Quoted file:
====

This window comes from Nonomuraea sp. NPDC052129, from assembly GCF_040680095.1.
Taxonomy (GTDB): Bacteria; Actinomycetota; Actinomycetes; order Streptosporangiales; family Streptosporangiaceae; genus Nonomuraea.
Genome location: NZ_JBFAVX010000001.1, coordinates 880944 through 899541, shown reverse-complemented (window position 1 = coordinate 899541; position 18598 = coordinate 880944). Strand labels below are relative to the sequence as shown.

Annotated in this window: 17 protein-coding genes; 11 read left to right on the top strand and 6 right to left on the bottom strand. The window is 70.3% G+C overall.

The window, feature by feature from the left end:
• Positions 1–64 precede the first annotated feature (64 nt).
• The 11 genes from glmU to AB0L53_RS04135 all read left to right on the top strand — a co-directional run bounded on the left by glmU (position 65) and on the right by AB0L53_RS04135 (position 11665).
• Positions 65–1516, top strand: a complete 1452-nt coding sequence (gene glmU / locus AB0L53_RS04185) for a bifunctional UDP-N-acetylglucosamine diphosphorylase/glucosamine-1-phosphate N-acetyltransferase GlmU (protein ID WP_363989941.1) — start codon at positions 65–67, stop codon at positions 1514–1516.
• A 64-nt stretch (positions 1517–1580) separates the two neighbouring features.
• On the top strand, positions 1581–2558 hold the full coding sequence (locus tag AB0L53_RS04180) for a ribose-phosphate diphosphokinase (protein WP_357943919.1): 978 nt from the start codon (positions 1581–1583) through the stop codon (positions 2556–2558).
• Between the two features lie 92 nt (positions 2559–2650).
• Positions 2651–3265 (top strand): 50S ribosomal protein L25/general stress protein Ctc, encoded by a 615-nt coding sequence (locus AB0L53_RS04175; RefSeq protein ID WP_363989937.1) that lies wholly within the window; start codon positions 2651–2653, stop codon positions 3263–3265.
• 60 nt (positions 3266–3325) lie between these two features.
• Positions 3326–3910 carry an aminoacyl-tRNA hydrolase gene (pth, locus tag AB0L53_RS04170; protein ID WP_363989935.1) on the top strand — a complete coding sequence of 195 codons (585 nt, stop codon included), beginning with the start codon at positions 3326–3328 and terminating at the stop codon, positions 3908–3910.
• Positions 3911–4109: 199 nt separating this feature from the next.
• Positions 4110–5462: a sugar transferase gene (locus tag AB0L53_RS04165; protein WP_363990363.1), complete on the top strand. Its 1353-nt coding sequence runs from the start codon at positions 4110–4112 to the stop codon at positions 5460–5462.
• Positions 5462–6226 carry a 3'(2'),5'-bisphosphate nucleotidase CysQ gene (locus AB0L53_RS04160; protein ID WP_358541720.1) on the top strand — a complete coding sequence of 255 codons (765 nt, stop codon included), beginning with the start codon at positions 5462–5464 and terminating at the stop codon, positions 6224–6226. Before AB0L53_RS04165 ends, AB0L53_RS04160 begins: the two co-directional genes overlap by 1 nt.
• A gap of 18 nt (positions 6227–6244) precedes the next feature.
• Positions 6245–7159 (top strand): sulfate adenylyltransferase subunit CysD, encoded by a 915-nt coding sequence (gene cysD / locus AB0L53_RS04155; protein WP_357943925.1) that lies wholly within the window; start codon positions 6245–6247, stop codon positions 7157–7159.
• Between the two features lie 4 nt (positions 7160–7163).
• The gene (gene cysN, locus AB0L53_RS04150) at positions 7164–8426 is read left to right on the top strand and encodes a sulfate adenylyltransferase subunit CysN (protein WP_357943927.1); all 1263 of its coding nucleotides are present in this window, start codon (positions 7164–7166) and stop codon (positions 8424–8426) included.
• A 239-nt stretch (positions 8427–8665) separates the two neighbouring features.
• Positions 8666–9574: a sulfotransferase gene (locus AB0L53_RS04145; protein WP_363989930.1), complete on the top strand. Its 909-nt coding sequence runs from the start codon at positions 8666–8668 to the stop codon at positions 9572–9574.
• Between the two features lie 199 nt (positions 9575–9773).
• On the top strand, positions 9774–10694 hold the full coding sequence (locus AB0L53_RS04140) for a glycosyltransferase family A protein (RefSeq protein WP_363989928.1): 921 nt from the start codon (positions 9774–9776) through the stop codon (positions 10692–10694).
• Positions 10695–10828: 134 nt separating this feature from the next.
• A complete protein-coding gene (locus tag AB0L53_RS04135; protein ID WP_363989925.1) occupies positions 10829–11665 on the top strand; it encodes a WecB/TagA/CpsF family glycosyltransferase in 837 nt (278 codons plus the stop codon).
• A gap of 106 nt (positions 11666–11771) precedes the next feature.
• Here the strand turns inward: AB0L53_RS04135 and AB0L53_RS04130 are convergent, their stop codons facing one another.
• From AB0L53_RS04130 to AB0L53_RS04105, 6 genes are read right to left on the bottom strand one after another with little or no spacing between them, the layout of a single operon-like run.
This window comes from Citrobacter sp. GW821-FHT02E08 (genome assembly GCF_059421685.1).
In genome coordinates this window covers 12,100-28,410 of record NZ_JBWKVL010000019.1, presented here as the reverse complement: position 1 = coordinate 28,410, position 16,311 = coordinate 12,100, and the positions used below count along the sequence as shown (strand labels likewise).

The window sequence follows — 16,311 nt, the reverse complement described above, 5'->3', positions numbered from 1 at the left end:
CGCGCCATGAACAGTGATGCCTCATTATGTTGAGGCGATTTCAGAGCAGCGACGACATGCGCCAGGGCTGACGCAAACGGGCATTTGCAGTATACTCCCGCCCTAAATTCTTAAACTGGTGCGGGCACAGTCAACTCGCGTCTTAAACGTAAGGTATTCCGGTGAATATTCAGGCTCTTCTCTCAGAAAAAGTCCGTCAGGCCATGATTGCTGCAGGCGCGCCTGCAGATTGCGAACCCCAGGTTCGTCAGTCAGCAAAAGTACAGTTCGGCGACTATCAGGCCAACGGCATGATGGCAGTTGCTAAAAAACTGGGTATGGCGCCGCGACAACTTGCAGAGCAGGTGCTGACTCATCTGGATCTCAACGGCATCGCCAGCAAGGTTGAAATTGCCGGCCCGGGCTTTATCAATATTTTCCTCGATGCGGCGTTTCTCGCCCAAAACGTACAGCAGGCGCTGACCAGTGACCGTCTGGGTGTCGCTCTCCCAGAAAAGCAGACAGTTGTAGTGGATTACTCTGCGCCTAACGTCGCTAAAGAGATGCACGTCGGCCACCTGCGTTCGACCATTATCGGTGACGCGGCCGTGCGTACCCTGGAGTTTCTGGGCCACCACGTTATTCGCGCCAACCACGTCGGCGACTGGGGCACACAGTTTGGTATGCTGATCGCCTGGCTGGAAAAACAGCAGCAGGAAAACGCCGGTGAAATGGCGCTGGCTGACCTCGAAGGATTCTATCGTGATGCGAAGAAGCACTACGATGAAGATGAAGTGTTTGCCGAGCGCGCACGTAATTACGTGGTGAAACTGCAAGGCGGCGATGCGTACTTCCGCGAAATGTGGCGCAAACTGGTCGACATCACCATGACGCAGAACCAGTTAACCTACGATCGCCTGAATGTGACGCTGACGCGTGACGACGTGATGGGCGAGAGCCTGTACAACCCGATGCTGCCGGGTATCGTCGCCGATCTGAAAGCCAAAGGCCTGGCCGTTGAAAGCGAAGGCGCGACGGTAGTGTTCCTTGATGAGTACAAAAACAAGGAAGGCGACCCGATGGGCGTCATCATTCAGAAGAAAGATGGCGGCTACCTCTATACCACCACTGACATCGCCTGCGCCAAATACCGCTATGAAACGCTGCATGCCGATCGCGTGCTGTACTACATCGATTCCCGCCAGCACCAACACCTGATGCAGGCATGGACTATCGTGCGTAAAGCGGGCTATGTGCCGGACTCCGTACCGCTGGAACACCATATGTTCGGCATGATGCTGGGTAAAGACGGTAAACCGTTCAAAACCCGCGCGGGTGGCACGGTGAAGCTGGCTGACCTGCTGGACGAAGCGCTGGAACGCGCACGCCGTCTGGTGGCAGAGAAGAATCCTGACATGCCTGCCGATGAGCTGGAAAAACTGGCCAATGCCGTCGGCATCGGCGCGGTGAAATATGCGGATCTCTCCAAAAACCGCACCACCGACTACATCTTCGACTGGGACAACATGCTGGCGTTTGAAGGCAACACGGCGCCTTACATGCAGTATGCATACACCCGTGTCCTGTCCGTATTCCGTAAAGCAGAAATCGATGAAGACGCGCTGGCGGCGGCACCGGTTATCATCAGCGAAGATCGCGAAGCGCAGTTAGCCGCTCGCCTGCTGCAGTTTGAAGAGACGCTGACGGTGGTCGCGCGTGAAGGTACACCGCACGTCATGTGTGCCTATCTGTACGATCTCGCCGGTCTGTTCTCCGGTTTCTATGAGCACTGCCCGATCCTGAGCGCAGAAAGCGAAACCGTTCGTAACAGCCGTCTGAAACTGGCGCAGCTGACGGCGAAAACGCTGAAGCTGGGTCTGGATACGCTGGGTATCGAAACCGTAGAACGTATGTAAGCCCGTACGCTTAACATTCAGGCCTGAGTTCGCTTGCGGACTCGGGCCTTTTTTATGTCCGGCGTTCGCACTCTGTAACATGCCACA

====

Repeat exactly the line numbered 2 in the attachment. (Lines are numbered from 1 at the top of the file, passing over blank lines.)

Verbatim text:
Taxonomy (GTDB): Bacteria; Actinomycetota; Actinomycetes; order Streptosporangiales; family Streptosporangiaceae; genus Nonomuraea.